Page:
Controversial Democratic donor Dr. Salomon Melgen is talking about his relationship with New Jersey Democratic Sen. Bob Menendez. The Florida ophthalmologist said in his first major interview since allegations of impropriety surfaced that, while he is "like brothers" with Menendez, his companies have not benefited from the relationship.
Salomon Melgen, the Florida political donor at the center of a criminal probe, said he and Sen. Robert Menendez are "like brothers" who spoke weekly, yet his companies never benefited and he broke no laws.
"I don’t have any business interests at all that have been helped by any politicians," Melgen, an ophthalmologist, said at his office in Port St. Lucie on Florida’s east coast. [...]
A grand jury is examining whether Menendez improperly helped Melgen in his business dealings, according to the Washington Post. The senator intervened in a Medicare-billing dispute and urged the U.S. government to press the Dominican Republic to enforce a contract with a Melgen company to provide port-security services, the newspaper said.
The Menendez-Melgen relationship has been widely reported on in recent months and Menendez has been tied to numerous instances in which he appeared to act on behalf of his longtime donor.
Menendez intervened in a port security deal involving one of Melgen’s companies and also intervened with federal health officials as Melgen faced an audit regarding his Medicare billing practices. The senator is facing a grand jury investigation of the claims.
Melgen acknowledged speaking with Menendez about "his problems with Medicare regulations and the port contract." However, the doctor insists he has not been involved in a quid pro quo, telling Bloomberg he wants to "restore his reputation," which has been "tarnished" by recent headlines.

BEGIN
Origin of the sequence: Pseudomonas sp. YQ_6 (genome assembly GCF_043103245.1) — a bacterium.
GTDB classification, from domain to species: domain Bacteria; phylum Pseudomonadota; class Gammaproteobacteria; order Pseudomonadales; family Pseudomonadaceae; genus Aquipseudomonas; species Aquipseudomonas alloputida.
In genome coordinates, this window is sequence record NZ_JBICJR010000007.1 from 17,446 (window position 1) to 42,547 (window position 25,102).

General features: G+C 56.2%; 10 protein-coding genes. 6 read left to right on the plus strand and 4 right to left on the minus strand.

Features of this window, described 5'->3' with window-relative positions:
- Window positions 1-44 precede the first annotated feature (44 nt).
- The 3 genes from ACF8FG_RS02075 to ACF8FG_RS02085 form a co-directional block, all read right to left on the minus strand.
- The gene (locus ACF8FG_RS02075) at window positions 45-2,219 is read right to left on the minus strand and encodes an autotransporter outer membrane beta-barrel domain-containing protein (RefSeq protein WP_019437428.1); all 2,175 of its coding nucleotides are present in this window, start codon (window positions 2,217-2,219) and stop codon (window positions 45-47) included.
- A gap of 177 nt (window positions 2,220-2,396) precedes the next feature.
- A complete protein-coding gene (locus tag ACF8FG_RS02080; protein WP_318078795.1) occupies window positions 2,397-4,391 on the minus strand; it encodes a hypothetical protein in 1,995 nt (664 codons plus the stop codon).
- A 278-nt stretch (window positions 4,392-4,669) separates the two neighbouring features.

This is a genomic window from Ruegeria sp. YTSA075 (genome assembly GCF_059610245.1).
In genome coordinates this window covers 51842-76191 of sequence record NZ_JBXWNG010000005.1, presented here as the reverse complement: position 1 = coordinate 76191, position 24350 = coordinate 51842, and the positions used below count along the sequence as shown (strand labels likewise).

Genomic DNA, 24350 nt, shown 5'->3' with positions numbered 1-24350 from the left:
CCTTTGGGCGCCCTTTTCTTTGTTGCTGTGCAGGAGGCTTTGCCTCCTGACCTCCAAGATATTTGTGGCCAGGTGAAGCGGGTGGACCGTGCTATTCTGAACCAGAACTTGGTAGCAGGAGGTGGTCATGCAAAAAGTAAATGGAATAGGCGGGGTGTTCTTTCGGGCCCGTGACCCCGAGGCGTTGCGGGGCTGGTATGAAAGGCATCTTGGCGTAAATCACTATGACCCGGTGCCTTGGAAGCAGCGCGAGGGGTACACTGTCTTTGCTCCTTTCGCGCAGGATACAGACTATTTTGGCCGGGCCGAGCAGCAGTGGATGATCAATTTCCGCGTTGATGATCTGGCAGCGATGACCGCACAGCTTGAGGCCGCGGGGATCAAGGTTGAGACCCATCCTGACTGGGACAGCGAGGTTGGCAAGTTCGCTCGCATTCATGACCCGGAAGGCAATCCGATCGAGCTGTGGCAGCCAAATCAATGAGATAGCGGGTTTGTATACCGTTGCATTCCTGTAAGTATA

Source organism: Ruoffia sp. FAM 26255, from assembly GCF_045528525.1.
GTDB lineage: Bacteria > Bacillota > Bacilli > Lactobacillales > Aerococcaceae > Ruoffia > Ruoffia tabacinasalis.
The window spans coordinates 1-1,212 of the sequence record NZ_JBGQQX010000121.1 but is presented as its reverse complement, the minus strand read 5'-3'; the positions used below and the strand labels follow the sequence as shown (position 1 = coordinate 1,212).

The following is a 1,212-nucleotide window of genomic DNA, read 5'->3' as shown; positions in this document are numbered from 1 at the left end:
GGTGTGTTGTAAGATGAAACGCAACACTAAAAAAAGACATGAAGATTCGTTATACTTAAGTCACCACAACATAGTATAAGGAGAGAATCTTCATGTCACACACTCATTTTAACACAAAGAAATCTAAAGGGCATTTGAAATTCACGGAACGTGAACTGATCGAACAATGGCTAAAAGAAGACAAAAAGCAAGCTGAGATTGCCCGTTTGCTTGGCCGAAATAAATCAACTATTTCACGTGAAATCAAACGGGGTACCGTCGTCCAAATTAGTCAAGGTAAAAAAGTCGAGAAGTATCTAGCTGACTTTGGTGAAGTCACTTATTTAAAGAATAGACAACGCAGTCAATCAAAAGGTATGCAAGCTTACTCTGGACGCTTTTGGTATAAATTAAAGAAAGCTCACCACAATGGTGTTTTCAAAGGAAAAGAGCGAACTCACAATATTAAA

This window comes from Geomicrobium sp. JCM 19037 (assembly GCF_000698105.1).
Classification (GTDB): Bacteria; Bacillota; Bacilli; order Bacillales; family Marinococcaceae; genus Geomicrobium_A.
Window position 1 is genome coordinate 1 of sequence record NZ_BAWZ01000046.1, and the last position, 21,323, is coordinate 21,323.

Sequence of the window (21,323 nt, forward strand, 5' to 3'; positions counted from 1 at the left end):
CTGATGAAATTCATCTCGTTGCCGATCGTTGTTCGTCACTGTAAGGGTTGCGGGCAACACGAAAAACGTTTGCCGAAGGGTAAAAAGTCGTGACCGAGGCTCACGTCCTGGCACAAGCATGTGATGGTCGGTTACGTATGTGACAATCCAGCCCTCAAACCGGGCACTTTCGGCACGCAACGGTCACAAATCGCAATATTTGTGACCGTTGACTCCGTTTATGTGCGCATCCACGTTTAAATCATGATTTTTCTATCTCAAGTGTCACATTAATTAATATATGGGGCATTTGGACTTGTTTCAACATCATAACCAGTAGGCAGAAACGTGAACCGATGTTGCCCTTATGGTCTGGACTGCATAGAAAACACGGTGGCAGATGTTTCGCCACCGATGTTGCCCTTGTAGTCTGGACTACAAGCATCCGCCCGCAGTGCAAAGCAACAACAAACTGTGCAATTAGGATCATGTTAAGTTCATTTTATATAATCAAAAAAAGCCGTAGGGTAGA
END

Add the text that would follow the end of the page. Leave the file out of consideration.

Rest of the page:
"They took away my dignity," Melgen, who came to the U.S. from the Dominican Republic in 1979 and still owns a home there, said in the March 21 interview. "They portrayed me as a greedy guy who was with politicians for the quid pro quo."
The Star Ledger previously reported that four local New Jersey Democratic parties received "big checks totaling $103,500," which aided get-out-the-vote efforts throughout the state. All of the checks came from Melgen.
Charlotte DeFilippo, the Union County Democratic chairwoman, said Melgen’s money helped Democrats up and down the ticket, but that it was especially meant for Menendez. "I said to him, ‘We need additional funds,’ " she said, recalling her conversation with the senator. "He said he’d see what he could do, and I received a check."
Both the senator and Melgen have repeatedly denied accusations of wrongdoing.